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The Nuclear Negotiations
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  • Fat_Man

    “We still don’t really know what the Iranians want.” Yes we do. They don’t keep it a secret. They want Death to America and Death to Israel.

    • Andrew Allison

      And the bomb.

    • f1b0nacc1

      You forgot, ‘dominance over the middle east’

  • Greg Olsen

    Since the administration is not signaling its willingness to walk away without a deal, the Iranian negotiating team obviously is assuming they will get the best deal as January 20, 2017 approaches. I am sure that they, like the rest of the punditocracy, assume that Obama is searching for a legacy here and will do anything for a deal.

    • f1b0nacc1

      Perhaps the administration would LIKE to do that, but I wonder if they can. Once we get into 2016 (not that far off now), a lot of Democratic senators are going to be up for reelection who won’t want to vote to defend an unpopular deal and a lot of Republican senators are going to oppose it anyway. More to the point, Hillary might just find it in her interest to cross Obama on this, as it would help her put some daylight between them, and on an issue that Obama is on the wrong side of anyway. Finally, even for those who aren’t actively involved in the voting (such as the House of Reps), there is a lot of advantage to be had from talking down any agreement that Obama begs for, which would make it even harder to pass. None of this suggests that it is impossible (I am cynical), but the longer this goes on, and the worse Obama looks as he pleads for a deal the lower the chance of getting it through the Senate.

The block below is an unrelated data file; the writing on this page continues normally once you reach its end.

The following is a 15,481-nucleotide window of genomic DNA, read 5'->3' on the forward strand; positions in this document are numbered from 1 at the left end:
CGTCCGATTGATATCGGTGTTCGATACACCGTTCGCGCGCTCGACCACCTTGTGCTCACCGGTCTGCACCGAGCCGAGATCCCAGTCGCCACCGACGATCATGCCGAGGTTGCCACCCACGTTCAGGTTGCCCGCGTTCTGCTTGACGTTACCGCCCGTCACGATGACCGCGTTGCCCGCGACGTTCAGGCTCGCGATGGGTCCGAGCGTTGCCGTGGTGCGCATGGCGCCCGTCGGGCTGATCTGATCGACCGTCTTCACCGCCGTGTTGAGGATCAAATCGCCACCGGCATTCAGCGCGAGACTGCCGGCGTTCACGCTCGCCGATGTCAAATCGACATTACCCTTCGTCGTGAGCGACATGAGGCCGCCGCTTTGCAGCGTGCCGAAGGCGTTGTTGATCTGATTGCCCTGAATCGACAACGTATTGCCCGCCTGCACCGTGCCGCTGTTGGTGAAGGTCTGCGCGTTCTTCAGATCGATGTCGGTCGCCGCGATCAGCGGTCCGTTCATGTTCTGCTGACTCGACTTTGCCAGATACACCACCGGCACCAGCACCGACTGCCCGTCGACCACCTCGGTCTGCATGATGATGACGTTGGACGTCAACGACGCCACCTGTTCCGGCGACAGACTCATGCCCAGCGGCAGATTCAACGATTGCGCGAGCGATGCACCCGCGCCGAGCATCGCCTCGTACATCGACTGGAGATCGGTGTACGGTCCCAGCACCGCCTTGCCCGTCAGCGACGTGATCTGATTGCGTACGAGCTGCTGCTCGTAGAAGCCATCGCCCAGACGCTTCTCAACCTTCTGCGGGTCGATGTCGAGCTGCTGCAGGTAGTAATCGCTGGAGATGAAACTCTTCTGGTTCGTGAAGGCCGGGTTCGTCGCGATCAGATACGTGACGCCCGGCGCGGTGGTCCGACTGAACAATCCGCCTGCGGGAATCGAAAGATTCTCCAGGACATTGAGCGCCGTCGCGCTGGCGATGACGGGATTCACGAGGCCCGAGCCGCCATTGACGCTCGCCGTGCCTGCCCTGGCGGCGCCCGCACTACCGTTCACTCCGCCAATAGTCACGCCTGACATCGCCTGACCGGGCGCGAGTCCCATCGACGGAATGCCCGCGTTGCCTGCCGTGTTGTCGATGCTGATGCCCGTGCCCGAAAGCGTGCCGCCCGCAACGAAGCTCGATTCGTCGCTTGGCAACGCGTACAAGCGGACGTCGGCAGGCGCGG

I will offer a prediction….if it goes past Jan 1, it won’t happen. If it goes past Labor Day, it is unlikely to happen.

  • Mike M

    Once again, Mead (whom I’ve met and am always impressed with his candour and breadth of intellect) can’t see the forest for the trees here. Every step of the process has NOT weakened America’s position, but of course it depends on what you define as America’s position. Clearly, the US is not alone is not wanting Iran to develop nuclear weapons — none of its allies or Russia or China want to see this happen — nor can the US alone prevent Iran from doing so, nor can the US alone put adequate pressure on Iran. The sanctions in place are a mish-mash but they do seem to have had a significant impact on Iran’s economy. But a) for how long? and b) to what end? The next logical step is to enter into negotiations to deliver some sort of settlement that the world’s major powers can collectively develop and collective hold Iran’s feet to the fire. An impossible task? Maybe. I fail to see how Iran’s position has been bolstered along every step of the process — how have they benefitted? Weakened sanctions? Nope. And we can’t make a final opinion on the process until the end settlement is released (if there is one). Dealing with Iran is extraordinarily difficult, no doubt, but to say that the US has screwed it all up at every point is … well … hyperbolic to say the least.

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